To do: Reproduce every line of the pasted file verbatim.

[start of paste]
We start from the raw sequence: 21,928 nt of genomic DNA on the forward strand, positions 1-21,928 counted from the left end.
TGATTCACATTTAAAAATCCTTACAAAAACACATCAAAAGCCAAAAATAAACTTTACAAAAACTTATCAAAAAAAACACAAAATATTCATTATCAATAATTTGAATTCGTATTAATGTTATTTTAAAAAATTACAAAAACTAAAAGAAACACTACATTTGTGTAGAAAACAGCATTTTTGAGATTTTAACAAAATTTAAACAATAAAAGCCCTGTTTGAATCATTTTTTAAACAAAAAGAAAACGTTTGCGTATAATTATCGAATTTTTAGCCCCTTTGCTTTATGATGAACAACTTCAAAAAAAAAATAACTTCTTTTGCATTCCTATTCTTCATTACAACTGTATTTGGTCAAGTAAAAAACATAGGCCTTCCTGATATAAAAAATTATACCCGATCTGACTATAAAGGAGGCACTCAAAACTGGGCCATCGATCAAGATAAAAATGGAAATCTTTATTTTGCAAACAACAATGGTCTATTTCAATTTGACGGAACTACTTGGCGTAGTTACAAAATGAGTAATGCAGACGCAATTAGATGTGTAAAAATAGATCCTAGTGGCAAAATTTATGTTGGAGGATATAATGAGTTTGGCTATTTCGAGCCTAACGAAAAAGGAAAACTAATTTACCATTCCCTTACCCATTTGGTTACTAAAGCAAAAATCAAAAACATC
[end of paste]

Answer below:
We start from the raw sequence: 21,928 nt of genomic DNA on the forward strand, positions 1-21,928 counted from the left end.
TGATTCACATTTAAAAATCCTTACAAAAACACATCAAAAGCCAAAAATAAACTTTACAAAAACTTATCAAAAAAAACACAAAATATTCATTATCAATAATTTGAATTCGTATTAATGTTATTTTAAAAAATTACAAAAACTAAAAGAAACACTACATTTGTGTAGAAAACAGCATTTTTGAGATTTTAACAAAATTTAAACAATAAAAGCCCTGTTTGAATCATTTTTTAAACAAAAAGAAAACGTTTGCGTATAATTATCGAATTTTTAGCCCCTTTGCTTTATGATGAACAACTTCAAAAAAAAAATAACTTCTTTTGCATTCCTATTCTTCATTACAACTGTATTTGGTCAAGTAAAAAACATAGGCCTTCCTGATATAAAAAATTATACCCGATCTGACTATAAAGGAGGCACTCAAAACTGGGCCATCGATCAAGATAAAAATGGAAATCTTTATTTTGCAAACAACAATGGTCTATTTCAATTTGACGGAACTACTTGGCGTAGTTACAAAATGAGTAATGCAGACGCAATTAGATGTGTAAAAATAGATCCTAGTGGCAAAATTTATGTTGGAGGATATAATGAGTTTGGCTATTTCGAGCCTAACGAAAAAGGAAAACTAATTTACCATTCCCTTACCCATTTGGTTACTAAAGCAAAAATCAAAAACATC